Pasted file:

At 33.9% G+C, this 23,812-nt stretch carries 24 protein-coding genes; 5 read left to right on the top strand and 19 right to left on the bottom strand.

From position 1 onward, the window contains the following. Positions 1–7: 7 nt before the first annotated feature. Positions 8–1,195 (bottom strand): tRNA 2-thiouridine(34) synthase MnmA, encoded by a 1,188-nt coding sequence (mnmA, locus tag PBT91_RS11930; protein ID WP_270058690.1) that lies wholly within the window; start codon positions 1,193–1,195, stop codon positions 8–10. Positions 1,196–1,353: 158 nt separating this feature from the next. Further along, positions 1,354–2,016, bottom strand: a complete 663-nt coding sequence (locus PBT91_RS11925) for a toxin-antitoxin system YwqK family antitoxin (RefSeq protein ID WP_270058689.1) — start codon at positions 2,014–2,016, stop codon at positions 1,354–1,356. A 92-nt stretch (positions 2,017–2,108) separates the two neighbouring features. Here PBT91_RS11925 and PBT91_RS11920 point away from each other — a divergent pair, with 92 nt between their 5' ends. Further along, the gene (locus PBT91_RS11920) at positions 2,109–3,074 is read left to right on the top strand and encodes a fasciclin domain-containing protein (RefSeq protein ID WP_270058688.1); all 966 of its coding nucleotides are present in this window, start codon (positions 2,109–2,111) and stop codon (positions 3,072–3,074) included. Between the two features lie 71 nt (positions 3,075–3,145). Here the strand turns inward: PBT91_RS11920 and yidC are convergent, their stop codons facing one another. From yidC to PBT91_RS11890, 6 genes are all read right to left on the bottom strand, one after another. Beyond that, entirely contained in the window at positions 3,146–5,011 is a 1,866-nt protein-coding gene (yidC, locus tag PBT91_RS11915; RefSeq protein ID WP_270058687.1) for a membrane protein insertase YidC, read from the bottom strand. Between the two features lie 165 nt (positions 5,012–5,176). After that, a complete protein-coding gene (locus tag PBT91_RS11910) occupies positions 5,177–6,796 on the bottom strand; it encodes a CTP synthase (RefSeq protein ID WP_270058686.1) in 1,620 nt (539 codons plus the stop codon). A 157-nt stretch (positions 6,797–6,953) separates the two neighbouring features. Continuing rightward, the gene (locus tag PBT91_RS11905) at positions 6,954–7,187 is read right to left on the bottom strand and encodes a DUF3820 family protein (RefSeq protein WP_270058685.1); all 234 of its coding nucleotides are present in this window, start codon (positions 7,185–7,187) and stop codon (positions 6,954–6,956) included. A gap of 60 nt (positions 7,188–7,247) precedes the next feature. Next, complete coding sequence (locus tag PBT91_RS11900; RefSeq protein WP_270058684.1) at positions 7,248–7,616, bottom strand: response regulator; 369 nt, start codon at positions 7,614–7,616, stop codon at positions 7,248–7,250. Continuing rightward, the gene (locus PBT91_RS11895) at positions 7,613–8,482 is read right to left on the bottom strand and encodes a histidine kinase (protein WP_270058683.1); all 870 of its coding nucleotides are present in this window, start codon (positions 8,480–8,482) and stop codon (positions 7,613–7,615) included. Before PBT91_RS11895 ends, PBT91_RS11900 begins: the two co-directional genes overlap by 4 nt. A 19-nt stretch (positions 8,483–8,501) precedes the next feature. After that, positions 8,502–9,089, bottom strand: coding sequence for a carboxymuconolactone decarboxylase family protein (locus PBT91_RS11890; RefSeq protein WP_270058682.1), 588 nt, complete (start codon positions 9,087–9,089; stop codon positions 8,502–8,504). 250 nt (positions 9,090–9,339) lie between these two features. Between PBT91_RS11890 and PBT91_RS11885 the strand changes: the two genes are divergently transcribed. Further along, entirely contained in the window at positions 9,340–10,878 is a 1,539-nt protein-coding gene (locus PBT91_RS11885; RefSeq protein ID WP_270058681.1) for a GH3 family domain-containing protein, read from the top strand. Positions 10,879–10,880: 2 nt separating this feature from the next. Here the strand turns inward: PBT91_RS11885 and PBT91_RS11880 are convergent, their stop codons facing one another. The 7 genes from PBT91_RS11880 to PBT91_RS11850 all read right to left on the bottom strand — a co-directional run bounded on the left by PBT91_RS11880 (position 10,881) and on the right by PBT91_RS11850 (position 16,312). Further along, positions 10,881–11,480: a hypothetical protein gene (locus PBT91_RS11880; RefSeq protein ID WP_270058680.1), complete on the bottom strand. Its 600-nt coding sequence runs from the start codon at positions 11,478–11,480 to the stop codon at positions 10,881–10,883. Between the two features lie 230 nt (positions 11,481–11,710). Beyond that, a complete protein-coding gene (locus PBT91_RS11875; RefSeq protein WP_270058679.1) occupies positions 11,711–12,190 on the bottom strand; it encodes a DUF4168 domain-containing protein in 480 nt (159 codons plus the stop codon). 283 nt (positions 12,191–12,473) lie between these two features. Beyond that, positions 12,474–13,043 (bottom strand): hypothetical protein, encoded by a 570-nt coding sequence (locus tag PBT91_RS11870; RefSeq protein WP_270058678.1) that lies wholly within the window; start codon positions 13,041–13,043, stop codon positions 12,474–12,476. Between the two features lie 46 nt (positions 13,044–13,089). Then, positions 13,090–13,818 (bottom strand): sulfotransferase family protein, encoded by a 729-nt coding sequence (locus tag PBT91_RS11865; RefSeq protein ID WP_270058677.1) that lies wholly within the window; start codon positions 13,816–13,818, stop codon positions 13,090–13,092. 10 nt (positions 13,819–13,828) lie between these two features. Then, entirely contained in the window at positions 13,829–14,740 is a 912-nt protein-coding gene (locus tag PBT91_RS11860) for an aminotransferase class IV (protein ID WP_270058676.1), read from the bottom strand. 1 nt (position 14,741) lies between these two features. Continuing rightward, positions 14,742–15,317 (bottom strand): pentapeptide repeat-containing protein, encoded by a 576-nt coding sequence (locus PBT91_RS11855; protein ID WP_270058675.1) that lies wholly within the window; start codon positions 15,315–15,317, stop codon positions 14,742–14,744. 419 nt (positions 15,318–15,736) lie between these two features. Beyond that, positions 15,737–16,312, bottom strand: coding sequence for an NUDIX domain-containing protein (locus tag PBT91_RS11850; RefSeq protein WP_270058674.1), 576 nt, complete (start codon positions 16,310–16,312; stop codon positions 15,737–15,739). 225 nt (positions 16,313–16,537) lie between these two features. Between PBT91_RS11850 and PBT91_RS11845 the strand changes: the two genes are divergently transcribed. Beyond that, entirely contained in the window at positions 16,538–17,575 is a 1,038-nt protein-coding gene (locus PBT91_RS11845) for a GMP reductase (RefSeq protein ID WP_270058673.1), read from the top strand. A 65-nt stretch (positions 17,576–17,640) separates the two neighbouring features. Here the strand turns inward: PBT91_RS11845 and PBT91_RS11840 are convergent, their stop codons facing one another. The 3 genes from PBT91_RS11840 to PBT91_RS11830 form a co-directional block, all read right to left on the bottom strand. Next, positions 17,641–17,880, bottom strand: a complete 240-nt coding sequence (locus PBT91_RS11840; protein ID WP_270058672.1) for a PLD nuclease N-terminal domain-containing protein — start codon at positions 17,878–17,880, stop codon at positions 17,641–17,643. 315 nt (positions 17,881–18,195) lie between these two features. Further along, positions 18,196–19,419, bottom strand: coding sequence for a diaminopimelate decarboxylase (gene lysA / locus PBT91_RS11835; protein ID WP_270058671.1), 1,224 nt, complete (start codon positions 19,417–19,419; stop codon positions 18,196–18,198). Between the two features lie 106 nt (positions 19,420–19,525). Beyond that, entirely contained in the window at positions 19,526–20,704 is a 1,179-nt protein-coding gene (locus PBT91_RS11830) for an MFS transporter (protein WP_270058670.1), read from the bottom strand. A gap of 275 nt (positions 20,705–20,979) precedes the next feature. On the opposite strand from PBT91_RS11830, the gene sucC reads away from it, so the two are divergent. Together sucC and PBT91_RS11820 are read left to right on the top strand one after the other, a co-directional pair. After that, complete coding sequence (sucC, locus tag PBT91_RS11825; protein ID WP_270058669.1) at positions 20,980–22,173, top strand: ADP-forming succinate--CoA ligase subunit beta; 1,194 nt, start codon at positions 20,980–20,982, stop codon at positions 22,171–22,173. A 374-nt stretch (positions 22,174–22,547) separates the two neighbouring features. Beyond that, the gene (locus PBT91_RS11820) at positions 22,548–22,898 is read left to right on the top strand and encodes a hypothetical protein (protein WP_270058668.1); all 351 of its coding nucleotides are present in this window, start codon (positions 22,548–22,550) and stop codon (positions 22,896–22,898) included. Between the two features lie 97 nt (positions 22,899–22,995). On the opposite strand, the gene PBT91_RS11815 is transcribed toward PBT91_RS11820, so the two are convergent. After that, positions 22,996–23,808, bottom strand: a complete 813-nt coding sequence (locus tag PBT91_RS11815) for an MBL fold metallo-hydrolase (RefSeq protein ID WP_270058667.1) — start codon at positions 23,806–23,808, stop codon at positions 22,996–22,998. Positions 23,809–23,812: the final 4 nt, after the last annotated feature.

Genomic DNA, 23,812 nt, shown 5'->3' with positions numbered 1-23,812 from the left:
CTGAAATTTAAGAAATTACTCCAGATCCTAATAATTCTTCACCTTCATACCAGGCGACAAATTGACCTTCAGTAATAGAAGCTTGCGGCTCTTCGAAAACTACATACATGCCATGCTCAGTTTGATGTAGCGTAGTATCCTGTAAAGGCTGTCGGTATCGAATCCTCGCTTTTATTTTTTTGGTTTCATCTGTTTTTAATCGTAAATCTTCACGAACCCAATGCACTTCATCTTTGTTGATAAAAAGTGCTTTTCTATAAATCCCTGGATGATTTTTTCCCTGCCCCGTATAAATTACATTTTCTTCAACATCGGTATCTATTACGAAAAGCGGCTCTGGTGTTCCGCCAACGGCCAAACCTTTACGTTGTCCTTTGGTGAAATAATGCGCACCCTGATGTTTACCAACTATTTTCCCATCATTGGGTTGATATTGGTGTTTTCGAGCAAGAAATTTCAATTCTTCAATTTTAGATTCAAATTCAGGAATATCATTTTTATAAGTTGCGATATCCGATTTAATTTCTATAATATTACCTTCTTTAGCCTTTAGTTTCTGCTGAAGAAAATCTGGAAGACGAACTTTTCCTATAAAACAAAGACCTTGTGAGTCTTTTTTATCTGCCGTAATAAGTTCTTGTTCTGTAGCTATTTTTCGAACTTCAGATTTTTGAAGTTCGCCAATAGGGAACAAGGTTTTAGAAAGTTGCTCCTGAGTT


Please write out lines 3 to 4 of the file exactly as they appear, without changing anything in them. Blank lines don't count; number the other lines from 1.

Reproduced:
Genomic DNA, 23,812 nt, shown 5'->3' with positions numbered 1-23,812 from the left:
CTGAAATTTAAGAAATTACTCCAGATCCTAATAATTCTTCACCTTCATACCAGGCGACAAATTGACCTTCAGTAATAGAAGCTTGCGGCTCTTCGAAAACTACATACATGCCATGCTCAGTTTGATGTAGCGTAGTATCCTGTAAAGGCTGTCGGTATCGAATCCTCGCTTTTATTTTTTTGGTTTCATCTGTTTTTAATCGTAAATCTTCACGAACCCAATGCACTTCATCTTTGTTGATAAAAAGTGCTTTTCTATAAATCCCTGGATGATTTTTTCCCTGCCCCGTATAAATTACATTTTCTTCAACATCGGTATCTATTACGAAAAGCGGCTCTGGTGTTCCGCCAACGGCCAAACCTTTACGTTGTCCTTTGGTGAAATAATGCGCACCCTGATGTTTACCAACTATTTTCCCATCATTGGGTTGATATTGGTGTTTTCGAGCAAGAAATTTCAATTCTTCAATTTTAGATTCAAATTCAGGAATATCATTTTTATAAGTTGCGATATCCGATTTAATTTCTATAATATTACCTTCTTTAGCCTTTAGTTTCTGCTGAAGAAAATCTGGAAGACGAACTTTTCCTATAAAACAAAGACCTTGTGAGTCTTTTTTATCTGCCGTAATAAGTTCTTGTTCTGTAGCTATTTTTCGAACTTCAGATTTTTGAAGTTCGCCAATAGGGAACAAGGTTTTAGAAAGTTGCTCCTGAGTT